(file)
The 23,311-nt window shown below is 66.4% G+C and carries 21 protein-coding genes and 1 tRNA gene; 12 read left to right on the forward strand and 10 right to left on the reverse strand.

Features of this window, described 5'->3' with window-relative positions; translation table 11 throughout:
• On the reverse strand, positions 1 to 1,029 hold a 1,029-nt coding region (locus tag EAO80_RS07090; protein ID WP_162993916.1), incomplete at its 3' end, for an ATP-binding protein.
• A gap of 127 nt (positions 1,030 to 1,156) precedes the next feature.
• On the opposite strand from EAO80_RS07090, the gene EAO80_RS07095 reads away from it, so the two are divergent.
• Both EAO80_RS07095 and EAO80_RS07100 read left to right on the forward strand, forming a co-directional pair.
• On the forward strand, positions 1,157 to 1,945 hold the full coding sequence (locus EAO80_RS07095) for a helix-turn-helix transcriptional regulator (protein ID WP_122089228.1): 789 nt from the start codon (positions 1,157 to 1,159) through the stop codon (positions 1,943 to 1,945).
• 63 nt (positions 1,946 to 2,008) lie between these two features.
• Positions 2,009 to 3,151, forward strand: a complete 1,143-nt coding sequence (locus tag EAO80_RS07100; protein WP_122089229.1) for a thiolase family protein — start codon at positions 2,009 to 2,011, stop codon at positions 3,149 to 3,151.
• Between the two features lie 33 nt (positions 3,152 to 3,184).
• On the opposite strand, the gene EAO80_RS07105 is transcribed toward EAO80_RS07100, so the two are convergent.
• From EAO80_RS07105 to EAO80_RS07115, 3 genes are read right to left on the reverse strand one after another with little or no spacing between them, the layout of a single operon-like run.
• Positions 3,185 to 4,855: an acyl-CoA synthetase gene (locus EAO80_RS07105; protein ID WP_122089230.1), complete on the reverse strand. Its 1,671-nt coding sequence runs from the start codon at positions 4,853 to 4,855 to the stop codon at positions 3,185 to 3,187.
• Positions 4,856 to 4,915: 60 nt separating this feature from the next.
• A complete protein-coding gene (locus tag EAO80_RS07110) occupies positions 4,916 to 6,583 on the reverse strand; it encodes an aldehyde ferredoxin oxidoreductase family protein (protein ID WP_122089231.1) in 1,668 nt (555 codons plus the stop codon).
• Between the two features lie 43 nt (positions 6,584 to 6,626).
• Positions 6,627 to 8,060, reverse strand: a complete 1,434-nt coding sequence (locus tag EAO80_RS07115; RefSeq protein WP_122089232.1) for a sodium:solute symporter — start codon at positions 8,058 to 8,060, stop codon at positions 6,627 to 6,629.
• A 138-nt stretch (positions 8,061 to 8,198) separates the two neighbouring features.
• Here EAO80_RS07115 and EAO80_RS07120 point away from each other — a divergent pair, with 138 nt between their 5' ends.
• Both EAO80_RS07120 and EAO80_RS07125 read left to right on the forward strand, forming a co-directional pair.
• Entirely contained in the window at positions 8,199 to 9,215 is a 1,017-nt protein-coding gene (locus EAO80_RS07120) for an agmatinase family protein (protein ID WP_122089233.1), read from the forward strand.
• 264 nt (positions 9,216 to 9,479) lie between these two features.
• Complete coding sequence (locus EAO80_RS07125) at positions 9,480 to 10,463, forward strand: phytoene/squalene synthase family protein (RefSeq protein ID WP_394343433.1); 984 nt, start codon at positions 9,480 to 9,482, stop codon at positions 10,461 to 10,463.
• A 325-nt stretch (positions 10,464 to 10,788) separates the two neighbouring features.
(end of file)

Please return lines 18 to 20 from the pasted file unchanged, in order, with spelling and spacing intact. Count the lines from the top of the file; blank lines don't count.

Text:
• A 138-nt stretch (positions 8,061 to 8,198) separates the two neighbouring features.
• Here EAO80_RS07115 and EAO80_RS07120 point away from each other — a divergent pair, with 138 nt between their 5' ends.
• Both EAO80_RS07120 and EAO80_RS07125 read left to right on the forward strand, forming a co-directional pair.